by Renee Rubin Ross
A “site visit” is just what the name implies – an opportunity to leave our climate-controlled downtown San Francisco offices and get into the action of the Jewish educational initiatives that we fund, whether they be schools, camps, teacher training projects, youth groups, or study groups. Site visits are inspiring – each is an opportunity to experience the power, energy, and hope that come across in the projects that we fund.
I learned early on in my employment at the Foundation that a critical rule is to approach site visits with a feeling of humility. We visit organizations that we currently fund, are considering funding, or about which we want to learn more. Grantees or potential grantees clearly appreciate the opportunities that Foundation funding makes possible. So as one might imagine, when we visit a site, the staff of the organization wants to make a good impression. As representatives of the Jim Joseph Foundation, we are honored guests.
When I visit a site, I draw on my training as an educator and researcher. As a congregational educator, I was responsible for hiring and supervising teachers. One aspect of supervision was visiting classrooms in order to observe teachers in action. I observed the teacher’s behavior: was he or she warm, organized, clear in her explanations? How did students respond to the teacher? I observed objects that were in the environment (the setup of chairs, tables, learning activities, wall art, etc.). Most critically, I put all of this together to get a sense of the classroom – did it feel fun, engaging, stimulating, energetic, or something else? I use the same observation tools during site visits.
For example, in early August I visited the Contemporary Jewish Museum’s (CJM) Jewish Education and Technology (JET) Institute, generously funded by the Covenant Foundation (and supported with funds from the Jim Joseph Foundation’s Innovation Grant to the CJM). From the time I arrived I started observing, noticing immediately the proper welcome and the obvious organization of JET: I was greeted at the entrance, given a name tag, and oriented as to what had transpired over the past four days of the seminar. These seemingly small factors gave me a sense of the “tone” of the JET experience, and contributed to what I believe was a productive and fulfilling visit for both the Foundation and grantee.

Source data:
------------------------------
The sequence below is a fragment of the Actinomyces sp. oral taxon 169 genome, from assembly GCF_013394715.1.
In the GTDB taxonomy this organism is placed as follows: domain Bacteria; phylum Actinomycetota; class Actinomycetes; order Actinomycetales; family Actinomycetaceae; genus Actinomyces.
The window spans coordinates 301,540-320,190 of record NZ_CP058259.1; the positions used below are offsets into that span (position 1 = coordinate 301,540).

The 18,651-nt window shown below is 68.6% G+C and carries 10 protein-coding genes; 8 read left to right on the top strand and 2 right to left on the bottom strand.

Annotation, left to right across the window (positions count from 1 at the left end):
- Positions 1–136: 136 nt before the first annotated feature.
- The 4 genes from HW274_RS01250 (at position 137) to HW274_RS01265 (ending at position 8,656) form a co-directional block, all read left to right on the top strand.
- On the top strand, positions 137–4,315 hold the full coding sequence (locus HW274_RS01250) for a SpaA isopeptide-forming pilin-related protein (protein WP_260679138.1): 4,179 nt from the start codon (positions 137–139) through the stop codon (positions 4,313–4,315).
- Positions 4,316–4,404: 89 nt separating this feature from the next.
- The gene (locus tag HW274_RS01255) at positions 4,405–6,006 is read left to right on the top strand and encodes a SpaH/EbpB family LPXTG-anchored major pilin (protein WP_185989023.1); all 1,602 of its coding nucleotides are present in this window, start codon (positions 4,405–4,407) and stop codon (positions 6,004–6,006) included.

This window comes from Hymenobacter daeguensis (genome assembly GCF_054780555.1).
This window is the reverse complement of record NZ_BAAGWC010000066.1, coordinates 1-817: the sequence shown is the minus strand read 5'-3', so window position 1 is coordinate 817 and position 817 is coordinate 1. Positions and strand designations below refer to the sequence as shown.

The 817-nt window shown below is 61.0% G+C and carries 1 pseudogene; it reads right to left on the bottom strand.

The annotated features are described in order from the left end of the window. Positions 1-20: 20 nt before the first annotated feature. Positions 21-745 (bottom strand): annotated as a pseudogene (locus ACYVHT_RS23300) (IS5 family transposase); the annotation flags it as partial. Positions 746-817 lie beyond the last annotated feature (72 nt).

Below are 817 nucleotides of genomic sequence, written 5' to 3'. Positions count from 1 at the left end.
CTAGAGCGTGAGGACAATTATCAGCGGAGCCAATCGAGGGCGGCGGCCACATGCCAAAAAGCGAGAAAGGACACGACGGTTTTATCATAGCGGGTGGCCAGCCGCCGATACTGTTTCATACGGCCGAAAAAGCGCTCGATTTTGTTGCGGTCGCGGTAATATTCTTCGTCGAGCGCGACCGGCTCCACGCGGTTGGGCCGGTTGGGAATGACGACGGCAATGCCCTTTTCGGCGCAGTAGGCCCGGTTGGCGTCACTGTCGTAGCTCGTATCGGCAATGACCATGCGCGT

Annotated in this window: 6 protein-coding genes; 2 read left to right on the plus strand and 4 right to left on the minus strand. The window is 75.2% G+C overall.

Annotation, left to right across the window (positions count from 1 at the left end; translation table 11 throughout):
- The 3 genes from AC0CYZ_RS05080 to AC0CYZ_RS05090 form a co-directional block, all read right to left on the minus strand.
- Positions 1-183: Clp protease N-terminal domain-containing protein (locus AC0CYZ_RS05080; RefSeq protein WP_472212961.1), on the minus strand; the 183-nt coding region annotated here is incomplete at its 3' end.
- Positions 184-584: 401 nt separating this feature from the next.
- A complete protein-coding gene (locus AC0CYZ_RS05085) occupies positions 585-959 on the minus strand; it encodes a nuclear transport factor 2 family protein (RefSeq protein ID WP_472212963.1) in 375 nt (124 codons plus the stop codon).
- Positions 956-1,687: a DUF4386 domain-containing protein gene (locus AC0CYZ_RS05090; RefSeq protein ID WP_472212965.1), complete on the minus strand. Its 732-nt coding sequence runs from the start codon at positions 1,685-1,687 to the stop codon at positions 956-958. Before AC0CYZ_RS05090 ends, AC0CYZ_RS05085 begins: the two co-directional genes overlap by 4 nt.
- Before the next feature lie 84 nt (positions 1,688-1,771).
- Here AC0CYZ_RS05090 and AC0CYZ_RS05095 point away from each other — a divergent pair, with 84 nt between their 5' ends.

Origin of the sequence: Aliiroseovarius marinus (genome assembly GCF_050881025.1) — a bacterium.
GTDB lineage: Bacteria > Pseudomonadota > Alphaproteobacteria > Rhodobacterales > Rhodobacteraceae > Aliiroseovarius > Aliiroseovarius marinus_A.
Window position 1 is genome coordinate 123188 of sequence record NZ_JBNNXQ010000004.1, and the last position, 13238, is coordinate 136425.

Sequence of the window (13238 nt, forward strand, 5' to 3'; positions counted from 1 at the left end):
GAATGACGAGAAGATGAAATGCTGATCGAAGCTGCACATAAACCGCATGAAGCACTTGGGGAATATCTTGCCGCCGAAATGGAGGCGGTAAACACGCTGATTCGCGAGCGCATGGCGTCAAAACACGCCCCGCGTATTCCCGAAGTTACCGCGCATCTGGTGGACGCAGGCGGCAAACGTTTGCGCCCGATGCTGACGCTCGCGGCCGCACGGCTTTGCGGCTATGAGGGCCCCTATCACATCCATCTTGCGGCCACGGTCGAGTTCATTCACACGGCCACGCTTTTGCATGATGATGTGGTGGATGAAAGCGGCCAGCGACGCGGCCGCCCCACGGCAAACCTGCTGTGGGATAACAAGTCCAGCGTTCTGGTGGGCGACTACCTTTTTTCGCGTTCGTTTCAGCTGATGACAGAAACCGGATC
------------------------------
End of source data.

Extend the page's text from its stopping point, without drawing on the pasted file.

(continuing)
As I interacted with the 30 participants—teachers and educators from Jewish day schools in California and beyond – I heard firsthand their enthusiasm about the time that they had already spent together. The learning was high-quality. It had provided them with numerous Jewish and general resources that they could bring back to their classrooms and schools. They were excited to have a new network of colleagues for whom they could reach out to in order to continue to learn about education technology.
Similarly, this past January I visited BBYO’s “Staff Conference” in Baltimore, Maryland, a four-day professional development and team-building gathering for more than 100 BBYO staff from around North America. My primary purpose, on behalf of the Foundation, was to observe the recently hired Directors of Jewish Enrichment (DJEs). The DJEs throughout the conference taught Jewish content to BBYO staff, which they could then share with teens.
The conference also was an opportunity to meet a number of Professional Development Initiative (PDI) participants. PDI was a combination MBA/Jewish Studies program for BBYO staffers. While I had been integrally involved in this grant, I had only met a few participants until this site visit. Now, I had the opportunity to hear directly about their experience in the initiative – the successes and challenges. Many excitedly told me about the promotions they had received after participating in PDI.
As these examples suggest, site visits help to add faces, stories, and lessons learned to grant proposals and reports. They help us to share knowledge across grantees: an effective strategy we see at one site visit could very well be emulated or adapted for another grantee. And while personal testimonials from event or seminar participants are helpful, they simply cannot replace observing that event or seminar in person. Goals, objectives, logic models, and budgets – all critical aspects of the Foundation’s grantmaking – are enhanced and brought alive by the diverse and interesting Jewish teachers and learners with which our grantees work.
Ultimately, along with these tangible benefits, the Jim Joseph Foundation professional team views site visits as a way to express a sense of partnership with our grantees. They are a key component of our relational approach to grantmaking, in which collaboration and an honest exchange of ideas are highly encouraged.
In taking the time to travel to our grantee visit, we signal that we are interested in and care about their work. We express the gratitude we feel for the work that they put in each day so that these projects are successful. Site visits are an opportunity for the grantee and Foundation to observe and learn together – to witness firsthand Jewish education in action.
Renee Rubin Ross, Ph.D., is a program officer at the Jim Joseph Foundation.
Cross-posted on Jim Joseph Foundation Blog.